Creating a Marketing Plan (Chapter 1)
- By Linda Lee and Denise Hayes
Any organization that sells a product or service to customers needs a formal marketing plan.
Depending on the size and sophistication of your organization, your marketing plan may be just a few pages or, with supporting material, run into the hundreds of pages.
However, even in the largest and most sophisticated organizations, the core marketing plan document should be clear, concise, and state the few key strategies that the organization will be undertaking.
This article is intended to give the reader a basic grounding in how to create a marketing plan and will cover:
• What a marketing plan does
What a Marketing Plan Does
• How to structure a marketing plan, with key headings and what should go under each heading
• How to get started
A marketing plan is a document that is one part of the marketing planning process. A formal marketing planning process provides structure and rigor to decision-making. It culminates in a written plan that typically is prepared once a year or prior to a significant new marketing initiative that requires an investment of budget and/or internal resources.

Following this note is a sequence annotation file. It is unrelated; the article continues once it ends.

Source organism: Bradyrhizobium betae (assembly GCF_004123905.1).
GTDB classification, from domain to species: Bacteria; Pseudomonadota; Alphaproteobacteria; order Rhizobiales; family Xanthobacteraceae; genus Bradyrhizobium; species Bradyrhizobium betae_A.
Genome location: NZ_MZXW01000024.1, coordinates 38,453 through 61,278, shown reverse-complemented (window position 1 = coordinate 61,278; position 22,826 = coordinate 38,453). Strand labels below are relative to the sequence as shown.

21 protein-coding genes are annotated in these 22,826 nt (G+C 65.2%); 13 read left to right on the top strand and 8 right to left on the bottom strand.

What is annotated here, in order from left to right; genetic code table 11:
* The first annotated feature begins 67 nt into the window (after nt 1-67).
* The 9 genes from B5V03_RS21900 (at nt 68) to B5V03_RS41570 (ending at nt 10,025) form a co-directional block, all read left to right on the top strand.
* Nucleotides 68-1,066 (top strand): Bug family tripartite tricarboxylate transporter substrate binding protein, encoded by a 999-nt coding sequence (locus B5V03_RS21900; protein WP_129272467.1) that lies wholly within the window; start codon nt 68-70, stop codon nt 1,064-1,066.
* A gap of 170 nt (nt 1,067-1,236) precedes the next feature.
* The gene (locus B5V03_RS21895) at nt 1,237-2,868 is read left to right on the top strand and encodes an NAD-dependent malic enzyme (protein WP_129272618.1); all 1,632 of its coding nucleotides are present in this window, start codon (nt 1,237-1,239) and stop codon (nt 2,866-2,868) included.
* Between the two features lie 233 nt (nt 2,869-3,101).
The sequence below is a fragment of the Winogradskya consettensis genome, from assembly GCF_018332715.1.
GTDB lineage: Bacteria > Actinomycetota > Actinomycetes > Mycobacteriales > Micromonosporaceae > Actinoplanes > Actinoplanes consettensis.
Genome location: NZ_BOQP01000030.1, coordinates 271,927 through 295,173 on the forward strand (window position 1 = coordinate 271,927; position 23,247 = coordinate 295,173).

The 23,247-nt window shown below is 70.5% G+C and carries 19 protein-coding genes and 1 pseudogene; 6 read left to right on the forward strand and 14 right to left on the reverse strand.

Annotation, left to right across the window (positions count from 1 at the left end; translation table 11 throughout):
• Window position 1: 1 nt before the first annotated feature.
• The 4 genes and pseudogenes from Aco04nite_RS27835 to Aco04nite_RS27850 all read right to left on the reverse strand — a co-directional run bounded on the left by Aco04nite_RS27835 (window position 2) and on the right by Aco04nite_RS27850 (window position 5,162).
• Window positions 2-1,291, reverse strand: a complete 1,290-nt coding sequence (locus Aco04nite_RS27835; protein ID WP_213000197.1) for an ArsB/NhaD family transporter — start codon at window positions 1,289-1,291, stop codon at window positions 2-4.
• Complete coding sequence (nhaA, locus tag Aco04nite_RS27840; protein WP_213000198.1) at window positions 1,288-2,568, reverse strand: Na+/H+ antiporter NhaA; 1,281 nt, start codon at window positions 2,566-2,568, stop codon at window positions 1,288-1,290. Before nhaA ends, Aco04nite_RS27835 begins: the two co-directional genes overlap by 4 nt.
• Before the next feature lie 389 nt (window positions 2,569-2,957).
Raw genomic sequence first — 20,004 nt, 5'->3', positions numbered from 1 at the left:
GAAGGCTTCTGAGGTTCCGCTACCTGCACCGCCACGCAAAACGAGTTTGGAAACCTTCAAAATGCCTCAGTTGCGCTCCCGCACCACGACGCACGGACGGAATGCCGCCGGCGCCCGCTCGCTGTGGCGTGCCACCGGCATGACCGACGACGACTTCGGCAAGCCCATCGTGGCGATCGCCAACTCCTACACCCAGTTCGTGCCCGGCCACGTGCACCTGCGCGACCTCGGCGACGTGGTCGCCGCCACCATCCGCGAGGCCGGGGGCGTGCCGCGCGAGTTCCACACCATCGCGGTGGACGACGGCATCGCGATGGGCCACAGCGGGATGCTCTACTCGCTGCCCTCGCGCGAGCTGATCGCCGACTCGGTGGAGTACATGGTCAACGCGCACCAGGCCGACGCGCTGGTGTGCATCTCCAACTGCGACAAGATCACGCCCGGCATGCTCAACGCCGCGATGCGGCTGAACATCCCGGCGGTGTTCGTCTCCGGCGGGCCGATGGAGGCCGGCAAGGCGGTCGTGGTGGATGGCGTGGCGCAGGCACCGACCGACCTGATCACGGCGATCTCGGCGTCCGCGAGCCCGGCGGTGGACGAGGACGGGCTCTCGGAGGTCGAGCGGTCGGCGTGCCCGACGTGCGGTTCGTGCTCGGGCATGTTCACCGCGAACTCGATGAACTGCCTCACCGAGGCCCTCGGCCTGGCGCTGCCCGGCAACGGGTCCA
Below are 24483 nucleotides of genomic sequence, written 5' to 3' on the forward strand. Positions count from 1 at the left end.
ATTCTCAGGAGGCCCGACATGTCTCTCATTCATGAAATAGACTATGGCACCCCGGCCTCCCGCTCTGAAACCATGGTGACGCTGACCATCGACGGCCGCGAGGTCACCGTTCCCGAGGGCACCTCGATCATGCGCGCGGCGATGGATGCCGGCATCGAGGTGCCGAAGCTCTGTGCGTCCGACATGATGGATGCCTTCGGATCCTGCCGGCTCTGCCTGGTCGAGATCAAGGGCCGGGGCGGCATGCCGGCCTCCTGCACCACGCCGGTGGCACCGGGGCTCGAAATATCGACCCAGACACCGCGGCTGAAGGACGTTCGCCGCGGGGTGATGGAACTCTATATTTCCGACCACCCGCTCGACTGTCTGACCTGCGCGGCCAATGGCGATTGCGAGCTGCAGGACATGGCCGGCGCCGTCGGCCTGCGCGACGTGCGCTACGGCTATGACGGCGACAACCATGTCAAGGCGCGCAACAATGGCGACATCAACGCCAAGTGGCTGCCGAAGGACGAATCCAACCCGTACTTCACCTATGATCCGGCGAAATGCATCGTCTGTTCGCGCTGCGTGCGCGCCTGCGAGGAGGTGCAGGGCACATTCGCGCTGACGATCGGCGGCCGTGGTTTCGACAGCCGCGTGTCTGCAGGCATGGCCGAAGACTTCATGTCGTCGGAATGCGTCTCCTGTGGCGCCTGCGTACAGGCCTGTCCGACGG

The marketing plan gathers and distills the learning of the organization in one document and charts a path to achieve business objectives. Specifically, the marketing plan answers the following questions:
• What economic and business environment are you experiencing?
• What opportunities and problems are you facing?
• What business objectives do you expect to achieve?
• What exactly do you sell?
• Who are your customers?
• Why should they buy your product or service rather than your competitors’?
• How will you communicate your product or service to your customers?
• Who will do what, when?
• How are you going to measure your progress so you can learn from the experience?
The reason to create a marketing plan could be any or all of the following:
• To provide greater discipline in the planning process
• To provide strategic direction for an organization or business unit
• To provide an action plan for marketing-related activities
• To provide a formal record of marketing-related decisions
• To request budget
• To request internal resources
• To create dialogue with senior management
• To communicate marketing priorities to other parts of the organization
• To obtain buy-in from other parts of the organization